HER BUSINESS HEAD
Pretty Utility Dress of Cloth
C-vy TT riT An T-X y-n - n r ?
i ui nanuy uvyz aim
Girls to Make and Do
Fletcher May Have Had, It
All Right, But
Anyway, Her Scheme for Replenishing
tht Family Exchequer by to
Means Made a Hit With Hcrf
Lord and Master.
When Mrs. Fletcher went around to)
the cat and dog boarding house to en-r
gage accommodations for Jerry nmlf
McGlnty for two months, she becamei
OUT of the conglomeration of styles
which the beginning of winter
ushered in, many aro passing and a
few are to remain for spring. Here
Is a pretty .rind rather plain cloth
gown for present wear, which may be
copied in taffeta silk, figured or plain
voile (or both). In whlto embroidered
fabrics In fact, In any of (he beauti
ful summer materials. It will" be found
strictly up to date when the time
comes for wearing It
A very pretty development of it
shows a plain skirt, quite full enough
to step in at the normal stride, with
the hip drapery made of figured voile
having a white ground with colored
flowers. The bodice is made of this
voile combined with shadow lace.
There- Is a girdle of leaf green messa
Hne ribbon ahd a sash which extends
about the figure under the drapery
and ties In a bow (at the right side)
with short hanging ends. These pret
ty voiles sell at a very reasonable
price in the neighborhood of forty
cents a yard and make up into as
elegant looking dresses as those that
, cost four or five times as muph.
We are to have a spring and sum
mer season with everything flower
decked. Small flowers on hats,
TO ADORN THE
IT IS a delight to make the pretty lit
tle bonnets and caps which small
daughters and little sisters look so
adorably sweet in, and it is by no
means difficult. ,
Here Is ono made of chiffon taffeta
silk, with plaited ruffles of moussel
lelne and lace. The puffed crown is
simply a circle of silk about eighteen
Inches in diameter, with rows of
shirring at the edge. This is sewed
to a narrow covered head band or
bandeau, bound with pin, shirring
Underneath the band the ruffles are
placed after being gathered Into ample
fullness. The knife plaiting may be
made of the same silk as the crown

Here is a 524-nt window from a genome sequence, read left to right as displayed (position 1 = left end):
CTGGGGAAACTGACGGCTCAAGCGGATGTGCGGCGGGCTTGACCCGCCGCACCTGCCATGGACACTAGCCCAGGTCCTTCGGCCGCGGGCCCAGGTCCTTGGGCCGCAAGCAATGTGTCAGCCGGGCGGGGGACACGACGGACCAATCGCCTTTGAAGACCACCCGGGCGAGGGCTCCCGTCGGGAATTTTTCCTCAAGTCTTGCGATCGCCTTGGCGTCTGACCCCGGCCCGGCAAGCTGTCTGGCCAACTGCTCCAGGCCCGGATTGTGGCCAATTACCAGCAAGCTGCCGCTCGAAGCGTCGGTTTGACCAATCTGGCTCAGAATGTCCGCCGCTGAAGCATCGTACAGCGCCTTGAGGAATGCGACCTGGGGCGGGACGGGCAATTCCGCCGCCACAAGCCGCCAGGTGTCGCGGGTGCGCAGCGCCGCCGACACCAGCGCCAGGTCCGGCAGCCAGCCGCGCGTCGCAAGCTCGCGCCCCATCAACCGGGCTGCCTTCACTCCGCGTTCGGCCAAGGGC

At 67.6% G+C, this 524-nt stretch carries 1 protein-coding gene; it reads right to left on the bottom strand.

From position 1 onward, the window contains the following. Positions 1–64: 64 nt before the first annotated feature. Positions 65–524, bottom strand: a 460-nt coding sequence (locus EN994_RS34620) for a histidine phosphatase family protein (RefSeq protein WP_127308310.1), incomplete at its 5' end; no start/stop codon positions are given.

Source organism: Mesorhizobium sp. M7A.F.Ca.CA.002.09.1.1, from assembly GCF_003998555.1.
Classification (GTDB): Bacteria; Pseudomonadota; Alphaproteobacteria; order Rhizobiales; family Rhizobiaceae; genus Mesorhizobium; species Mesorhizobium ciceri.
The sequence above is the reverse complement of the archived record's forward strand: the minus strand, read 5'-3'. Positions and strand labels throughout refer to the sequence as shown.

qj-?-ty : v.", ?ws
and need not be hemmed at the edge.
It is poised urider the lace.
By way of trimming, a narrow rib
bon ruchlng is placed about the crown
and a rosette of baby ribbon with
hanging ends Is placed at tho side.
Ties of ribbon about three Inches
wide complete this pretty piece of
Bonnets of this kind are made up
In all the colors that children wear,
and are very" practical for almost
every season of tho year. Tiny
coquets of fruit blossoms, little June
roses, forget-me-nots, and little daisies
are added. Flowers and ribbons are
of all things the best for children's
When made of tho darker colors, as
brown or tan, with white or cream
laco ruffles, bonnets of this kind are
The dainty tints are not yery suc
cessfully cleaned and therefore such
millinery is tor wear on dress-up
' There is more youthfulrioss In the
style of hair dressing tble season, and
ia number of chic women have discard
ed aigrettes and paradise plumes for
The most novel decorations for Re
dresses with sprays or single blossom
of small flowers, flowered ribbon gir
dles and vests, parasols with millinery
flowers added for adornment, or with
flowers printed in the coverings. A
little study of the styles will betray
the tendency to tho quaint old-fashioned
ideas in which flowers were the
paramount means of expression in us
ing color. Nothing prettier has ever
been thought out.
The little gown pictured Is not at
all difficult to make. It is an "easy
going" fit but must be draped and
hung correctly. Almost any pattern
house can provide a paper pattern
for guidance in cutting this dress.
More material is required this season
than for the paBt two.
Flounces and hip' draperies are to
the fore, but it is not likely that we
shall go to extremes in the matter of
growing fond of voluminous skirts.
The narrow band of fur which fin
ishes the bodice on the gown pictured
can bo omitted for spring or summer
wear. But it the gown is made for
wear in southern winter resorts this
narf6w border of fur appears on the
sheerest of materials as lace, net and
JULIA BOTTOM LEY.
ater wear is an artistic plaque In, ori
ental stones fixed to the back of the
head. Beads, in harmonizing color,
fall from tho hair and encircle tho
. A line of colored stones round the
head, finishing at the back with wide
tulle bow has been worn at the re
cent premieres of the' Paris thea
ters. Younger Parisian society women
are not wearing so much in the hair
as English society girls. They con
sider It more -youthful to allow the
hair to be dressed very simply and not,
an over-abundance of decoration.
Young debutantes and the "jeunes
fllles du monde" are wearing small
silk flower wreaths or diminutive em
pire couronnes of tiny roses through
which the hair is passed en bandeau,
enveloping the head.
New Materials for Toilet Articles.
If you must be abreast of tho times
throw away or give away the toilet
articles In silver, ivory or celluloid
which have been your faithful friends
for years, and get everything new In